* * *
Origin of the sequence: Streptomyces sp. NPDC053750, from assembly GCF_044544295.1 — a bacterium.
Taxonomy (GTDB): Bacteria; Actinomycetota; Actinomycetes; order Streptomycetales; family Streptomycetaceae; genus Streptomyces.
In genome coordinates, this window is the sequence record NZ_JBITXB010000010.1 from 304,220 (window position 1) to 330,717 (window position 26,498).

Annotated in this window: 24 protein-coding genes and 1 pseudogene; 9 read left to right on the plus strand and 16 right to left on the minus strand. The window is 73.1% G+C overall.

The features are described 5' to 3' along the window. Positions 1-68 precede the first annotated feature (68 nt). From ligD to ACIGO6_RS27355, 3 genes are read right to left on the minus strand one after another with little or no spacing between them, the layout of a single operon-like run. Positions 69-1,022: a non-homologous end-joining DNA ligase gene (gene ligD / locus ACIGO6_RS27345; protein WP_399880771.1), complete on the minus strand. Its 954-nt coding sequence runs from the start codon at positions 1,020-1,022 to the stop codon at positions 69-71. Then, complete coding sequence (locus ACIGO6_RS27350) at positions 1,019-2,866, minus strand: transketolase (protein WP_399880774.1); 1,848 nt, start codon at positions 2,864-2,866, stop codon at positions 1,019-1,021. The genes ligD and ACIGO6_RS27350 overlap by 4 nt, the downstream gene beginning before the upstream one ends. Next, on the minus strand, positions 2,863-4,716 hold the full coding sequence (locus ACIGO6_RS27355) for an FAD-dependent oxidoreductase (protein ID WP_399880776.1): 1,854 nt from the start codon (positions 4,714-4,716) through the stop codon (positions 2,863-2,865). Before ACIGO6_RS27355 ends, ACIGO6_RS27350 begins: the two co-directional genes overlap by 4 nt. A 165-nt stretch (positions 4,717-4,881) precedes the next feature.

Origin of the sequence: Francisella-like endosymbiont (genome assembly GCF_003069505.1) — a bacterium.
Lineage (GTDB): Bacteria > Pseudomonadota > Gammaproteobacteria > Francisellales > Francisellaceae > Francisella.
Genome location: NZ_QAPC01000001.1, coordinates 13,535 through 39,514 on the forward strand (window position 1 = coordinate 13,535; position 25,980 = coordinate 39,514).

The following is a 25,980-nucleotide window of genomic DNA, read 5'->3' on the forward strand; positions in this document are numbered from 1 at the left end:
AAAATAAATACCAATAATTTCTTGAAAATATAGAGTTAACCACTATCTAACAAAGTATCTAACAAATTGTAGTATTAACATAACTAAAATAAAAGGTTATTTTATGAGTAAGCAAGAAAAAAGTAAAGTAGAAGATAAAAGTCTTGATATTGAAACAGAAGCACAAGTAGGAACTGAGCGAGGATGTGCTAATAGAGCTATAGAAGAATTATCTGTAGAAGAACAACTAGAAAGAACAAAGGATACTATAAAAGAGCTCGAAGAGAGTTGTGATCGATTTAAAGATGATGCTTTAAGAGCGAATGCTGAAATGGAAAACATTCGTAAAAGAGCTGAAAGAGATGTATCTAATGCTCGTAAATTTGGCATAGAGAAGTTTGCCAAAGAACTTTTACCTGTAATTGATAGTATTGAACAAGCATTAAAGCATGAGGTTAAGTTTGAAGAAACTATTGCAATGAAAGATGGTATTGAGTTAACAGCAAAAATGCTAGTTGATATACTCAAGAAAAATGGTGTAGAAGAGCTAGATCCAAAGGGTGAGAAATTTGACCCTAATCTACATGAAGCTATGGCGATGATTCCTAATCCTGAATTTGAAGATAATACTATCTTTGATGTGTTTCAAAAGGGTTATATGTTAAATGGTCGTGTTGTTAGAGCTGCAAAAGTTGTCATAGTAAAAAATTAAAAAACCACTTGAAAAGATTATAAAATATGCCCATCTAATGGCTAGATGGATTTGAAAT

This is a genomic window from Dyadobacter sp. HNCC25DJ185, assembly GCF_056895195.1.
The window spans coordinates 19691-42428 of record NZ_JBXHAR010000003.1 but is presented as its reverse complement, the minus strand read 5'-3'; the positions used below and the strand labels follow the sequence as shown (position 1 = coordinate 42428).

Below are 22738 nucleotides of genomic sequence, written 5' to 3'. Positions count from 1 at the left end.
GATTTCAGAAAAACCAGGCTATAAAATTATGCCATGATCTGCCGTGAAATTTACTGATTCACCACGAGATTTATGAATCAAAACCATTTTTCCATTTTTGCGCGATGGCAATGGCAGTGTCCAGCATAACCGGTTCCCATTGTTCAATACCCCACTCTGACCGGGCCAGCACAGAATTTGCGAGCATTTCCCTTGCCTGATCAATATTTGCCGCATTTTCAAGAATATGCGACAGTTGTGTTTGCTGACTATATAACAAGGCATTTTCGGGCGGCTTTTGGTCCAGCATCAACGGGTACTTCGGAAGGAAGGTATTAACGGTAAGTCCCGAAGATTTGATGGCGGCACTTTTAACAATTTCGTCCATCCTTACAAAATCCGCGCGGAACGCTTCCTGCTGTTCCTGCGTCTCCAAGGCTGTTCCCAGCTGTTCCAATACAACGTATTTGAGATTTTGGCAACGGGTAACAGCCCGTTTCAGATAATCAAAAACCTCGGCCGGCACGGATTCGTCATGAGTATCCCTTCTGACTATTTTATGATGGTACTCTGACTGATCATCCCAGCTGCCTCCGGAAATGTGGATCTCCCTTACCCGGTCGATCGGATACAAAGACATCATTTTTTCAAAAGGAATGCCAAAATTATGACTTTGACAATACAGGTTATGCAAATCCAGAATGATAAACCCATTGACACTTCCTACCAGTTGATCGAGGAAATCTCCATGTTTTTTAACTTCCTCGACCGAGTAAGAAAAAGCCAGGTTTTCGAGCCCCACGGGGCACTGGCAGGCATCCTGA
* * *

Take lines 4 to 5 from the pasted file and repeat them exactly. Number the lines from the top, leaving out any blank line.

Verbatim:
Annotated in this window: 24 protein-coding genes and 1 pseudogene; 9 read left to right on the plus strand and 16 right to left on the minus strand. The window is 73.1% G+C overall.

The features are described 5' to 3' along the window. Positions 1-68 precede the first annotated feature (68 nt). From ligD to ACIGO6_RS27355, 3 genes are read right to left on the minus strand one after another with little or no spacing between them, the layout of a single operon-like run. Positions 69-1,022: a non-homologous end-joining DNA ligase gene (gene ligD / locus ACIGO6_RS27345; protein WP_399880771.1), complete on the minus strand. Its 954-nt coding sequence runs from the start codon at positions 1,020-1,022 to the stop codon at positions 69-71. Then, complete coding sequence (locus ACIGO6_RS27350) at positions 1,019-2,866, minus strand: transketolase (protein WP_399880774.1); 1,848 nt, start codon at positions 2,864-2,866, stop codon at positions 1,019-1,021. The genes ligD and ACIGO6_RS27350 overlap by 4 nt, the downstream gene beginning before the upstream one ends. Next, on the minus strand, positions 2,863-4,716 hold the full coding sequence (locus ACIGO6_RS27355) for an FAD-dependent oxidoreductase (protein ID WP_399880776.1): 1,854 nt from the start codon (positions 4,714-4,716) through the stop codon (positions 2,863-2,865). Before ACIGO6_RS27355 ends, ACIGO6_RS27350 begins: the two co-directional genes overlap by 4 nt. A 165-nt stretch (positions 4,717-4,881) precedes the next feature.